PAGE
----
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The Question of the Alaska Constitutional Convention, Explained

Delegates to the 1955 Alaska Constitutional Convention, which produced the document under which Alaska was granted statehood. (Courtesy of Anchorage Museum of Art and History)

For three months during the winter of 1955 and 1956, 55 delegates from across Alaska gathered at the University of Alaska Fairbanks to create the founding act of the state.

One of them was Vic Fischer, then 31 years old.

“We all had the same goal: to do everything possible to become a state,” he said from his home in Anchorage in late August. “We had a totally unified goal. We were doing a job for the future of Alaska. And the key to that was that it was a totally non-partisan political convention… it’s hard to imagine that today.

Vic Fischer, delegate to the Alaska Constitutional Convention, signs Alaska’s first constitution in 1955. (Courtesy Vic Fischer)

At 98, Fischer is the last surviving delegate of Alaska’s first and only constitutional convention. He said that, being behind in the state game, Alaskan delegates had the advantage of taking the best parts of other states’ constitutions and learning from past mistakes.

“[Alaska’s Constitution] is very similar to the United States Constitution in that it is short and precise, laying the foundations of the state without going into the details that would have required changes,” Fischer said.

The 12,000-word document has been updated 28 times since its passage, with amendments approved by voters to allow the Permanent Fund dividend, prohibit gender discrimination and create a right to privacy clause, for example. But changing the constitution on a broader, more fundamental level requires a constitutional convention. The state legislature can call one at any time, and Alaska is also one of 14 states that routinely asks voters directly. Voting once a decade is constitutionally mandated and will appear on the ballot in November.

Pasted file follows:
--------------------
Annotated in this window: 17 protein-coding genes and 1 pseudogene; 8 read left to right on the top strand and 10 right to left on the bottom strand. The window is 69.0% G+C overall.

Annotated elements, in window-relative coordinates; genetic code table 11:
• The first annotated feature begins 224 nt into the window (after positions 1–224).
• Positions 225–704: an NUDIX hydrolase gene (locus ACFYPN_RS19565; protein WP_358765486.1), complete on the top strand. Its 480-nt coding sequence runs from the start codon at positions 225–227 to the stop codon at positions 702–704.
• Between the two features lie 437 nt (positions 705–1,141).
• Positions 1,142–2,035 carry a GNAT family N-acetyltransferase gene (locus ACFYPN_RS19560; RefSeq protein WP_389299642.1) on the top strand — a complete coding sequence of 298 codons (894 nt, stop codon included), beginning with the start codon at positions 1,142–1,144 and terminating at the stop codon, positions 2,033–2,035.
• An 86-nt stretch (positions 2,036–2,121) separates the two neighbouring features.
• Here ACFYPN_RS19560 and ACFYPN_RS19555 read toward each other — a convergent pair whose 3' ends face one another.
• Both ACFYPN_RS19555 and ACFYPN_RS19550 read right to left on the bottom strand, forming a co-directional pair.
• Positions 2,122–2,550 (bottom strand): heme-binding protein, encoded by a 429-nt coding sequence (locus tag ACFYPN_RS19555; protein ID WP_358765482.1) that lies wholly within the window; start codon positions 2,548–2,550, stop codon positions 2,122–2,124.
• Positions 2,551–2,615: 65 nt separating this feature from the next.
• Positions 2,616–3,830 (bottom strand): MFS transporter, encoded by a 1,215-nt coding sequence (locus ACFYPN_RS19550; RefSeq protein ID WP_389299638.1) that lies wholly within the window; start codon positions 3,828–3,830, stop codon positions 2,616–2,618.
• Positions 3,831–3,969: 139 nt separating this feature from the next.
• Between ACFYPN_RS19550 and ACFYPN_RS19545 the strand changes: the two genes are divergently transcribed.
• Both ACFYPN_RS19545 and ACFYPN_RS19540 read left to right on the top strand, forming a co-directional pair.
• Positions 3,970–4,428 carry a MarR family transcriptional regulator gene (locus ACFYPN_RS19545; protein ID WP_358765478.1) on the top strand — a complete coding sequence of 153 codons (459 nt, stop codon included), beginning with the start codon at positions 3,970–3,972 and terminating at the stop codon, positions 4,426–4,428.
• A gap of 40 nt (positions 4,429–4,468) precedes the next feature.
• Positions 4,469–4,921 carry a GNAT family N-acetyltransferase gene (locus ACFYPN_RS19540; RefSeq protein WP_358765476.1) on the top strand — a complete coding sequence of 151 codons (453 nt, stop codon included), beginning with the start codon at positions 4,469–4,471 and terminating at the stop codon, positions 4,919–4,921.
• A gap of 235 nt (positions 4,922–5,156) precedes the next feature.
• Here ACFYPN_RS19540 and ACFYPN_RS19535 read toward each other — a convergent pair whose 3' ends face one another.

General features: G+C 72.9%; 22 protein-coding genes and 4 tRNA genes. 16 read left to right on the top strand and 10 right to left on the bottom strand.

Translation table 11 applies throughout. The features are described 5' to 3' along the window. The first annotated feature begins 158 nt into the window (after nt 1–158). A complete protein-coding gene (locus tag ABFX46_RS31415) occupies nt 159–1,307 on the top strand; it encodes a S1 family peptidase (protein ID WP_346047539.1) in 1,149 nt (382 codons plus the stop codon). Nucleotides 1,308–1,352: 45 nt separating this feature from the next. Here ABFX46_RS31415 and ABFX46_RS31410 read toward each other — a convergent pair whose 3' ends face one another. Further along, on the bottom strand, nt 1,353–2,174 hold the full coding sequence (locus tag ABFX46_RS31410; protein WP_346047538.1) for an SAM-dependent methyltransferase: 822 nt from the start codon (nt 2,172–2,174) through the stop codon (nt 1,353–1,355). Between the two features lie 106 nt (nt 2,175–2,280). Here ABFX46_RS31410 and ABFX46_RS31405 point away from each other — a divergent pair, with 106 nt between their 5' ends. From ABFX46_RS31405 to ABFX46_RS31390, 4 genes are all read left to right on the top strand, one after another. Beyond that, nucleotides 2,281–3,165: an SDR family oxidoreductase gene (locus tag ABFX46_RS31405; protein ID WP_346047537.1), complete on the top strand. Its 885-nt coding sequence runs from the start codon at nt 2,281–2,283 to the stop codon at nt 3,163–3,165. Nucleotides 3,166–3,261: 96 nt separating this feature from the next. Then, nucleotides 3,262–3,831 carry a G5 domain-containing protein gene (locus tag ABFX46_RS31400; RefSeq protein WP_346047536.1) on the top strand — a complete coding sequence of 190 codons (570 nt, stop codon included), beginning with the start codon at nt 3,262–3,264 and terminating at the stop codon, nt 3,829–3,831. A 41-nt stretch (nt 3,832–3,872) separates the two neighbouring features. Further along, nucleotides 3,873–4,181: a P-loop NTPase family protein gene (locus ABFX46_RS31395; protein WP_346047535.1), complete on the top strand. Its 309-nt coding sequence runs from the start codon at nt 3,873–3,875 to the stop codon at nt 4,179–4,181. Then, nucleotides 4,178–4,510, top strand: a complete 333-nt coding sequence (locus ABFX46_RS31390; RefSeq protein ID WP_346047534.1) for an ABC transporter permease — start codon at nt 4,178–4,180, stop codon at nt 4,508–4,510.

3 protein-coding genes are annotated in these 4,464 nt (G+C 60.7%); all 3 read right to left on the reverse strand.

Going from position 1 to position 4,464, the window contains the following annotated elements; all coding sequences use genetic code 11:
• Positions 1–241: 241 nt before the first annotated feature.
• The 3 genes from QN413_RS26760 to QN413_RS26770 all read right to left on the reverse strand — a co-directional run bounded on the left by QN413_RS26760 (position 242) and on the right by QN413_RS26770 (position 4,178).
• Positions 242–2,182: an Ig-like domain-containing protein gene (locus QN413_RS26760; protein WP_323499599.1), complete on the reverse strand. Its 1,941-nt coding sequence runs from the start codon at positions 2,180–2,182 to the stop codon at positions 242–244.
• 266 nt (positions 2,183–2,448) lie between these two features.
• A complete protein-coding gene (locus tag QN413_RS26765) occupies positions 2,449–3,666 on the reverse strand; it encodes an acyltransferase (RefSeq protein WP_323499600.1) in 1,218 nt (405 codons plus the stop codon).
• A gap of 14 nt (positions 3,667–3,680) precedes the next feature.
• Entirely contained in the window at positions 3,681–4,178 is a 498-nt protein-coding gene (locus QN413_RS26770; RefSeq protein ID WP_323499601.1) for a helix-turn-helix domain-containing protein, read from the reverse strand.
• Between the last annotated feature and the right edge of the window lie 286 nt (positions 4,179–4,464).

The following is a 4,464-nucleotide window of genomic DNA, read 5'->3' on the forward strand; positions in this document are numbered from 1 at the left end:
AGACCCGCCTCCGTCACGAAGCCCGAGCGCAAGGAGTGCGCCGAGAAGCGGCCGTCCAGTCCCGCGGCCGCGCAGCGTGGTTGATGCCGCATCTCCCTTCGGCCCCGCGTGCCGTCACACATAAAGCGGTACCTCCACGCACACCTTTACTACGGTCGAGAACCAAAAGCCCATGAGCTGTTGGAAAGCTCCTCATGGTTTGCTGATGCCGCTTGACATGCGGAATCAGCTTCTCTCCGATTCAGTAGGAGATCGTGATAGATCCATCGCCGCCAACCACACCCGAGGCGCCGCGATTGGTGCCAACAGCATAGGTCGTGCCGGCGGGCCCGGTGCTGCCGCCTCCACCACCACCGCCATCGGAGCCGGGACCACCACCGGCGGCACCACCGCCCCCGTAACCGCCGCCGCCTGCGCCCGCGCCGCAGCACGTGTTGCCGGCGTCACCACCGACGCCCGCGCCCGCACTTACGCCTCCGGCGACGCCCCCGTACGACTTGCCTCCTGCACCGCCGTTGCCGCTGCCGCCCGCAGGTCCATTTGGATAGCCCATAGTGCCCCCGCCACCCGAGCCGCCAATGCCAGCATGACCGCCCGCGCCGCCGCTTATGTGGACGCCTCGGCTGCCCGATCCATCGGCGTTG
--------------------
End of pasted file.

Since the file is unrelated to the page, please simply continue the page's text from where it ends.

Fischer said the delegates wanted to give people in the future a way to revise the constitution, “so that we don’t have a document that sits on a shelf somewhere and remains unchanged.”

a copy of the constitution of alaska
Vic Fischer, the last surviving delegate from the original 1955 Alaska Constitutional Convention, displays a copy of the Alaska Constitution. (Wesley Early/Alaska Public Media)

Other states have held constitutional conventions since the establishment of the state, as recently as 1986. But in Alaska, the issue of constitutional convention is generally dismissed by a wide margin, with one exception. In 1970, voters narrowly approved a convention, a vote that was later overturned by a court because the language of the ballot was found to be misleading. When the issue came back to voters two years later, it was voted down.

But this year, questions about the PFD, Alaska’s tax woes and abortion access have some saying it’s time to vote yes, while others say the document continues to do well. serve the state.

As co-chair of Defend our ConstitutionFischer is firmly in the latter camp. He can imagine a time when a constitutional convention might be needed, but right now he worries about the cost, the current political climate, and the possibility of outside interests and money influencing the changes.

“A new constitutional convention can take the existing convention and throw it away, start from scratch and do something completely different. And I’m not sure that makes sense when we have the best constitution in the United States, which has worked extremely well,” he said.

But Republican Senator Robert Myers, who represents the North Pole and part of Fairbanks, disagrees.

“Really what we’ve seen over the last few years are very significant changes in our economy and the way things work in Alaska, and our constitution needs to reflect some of those changes,” he said. said on Zoom.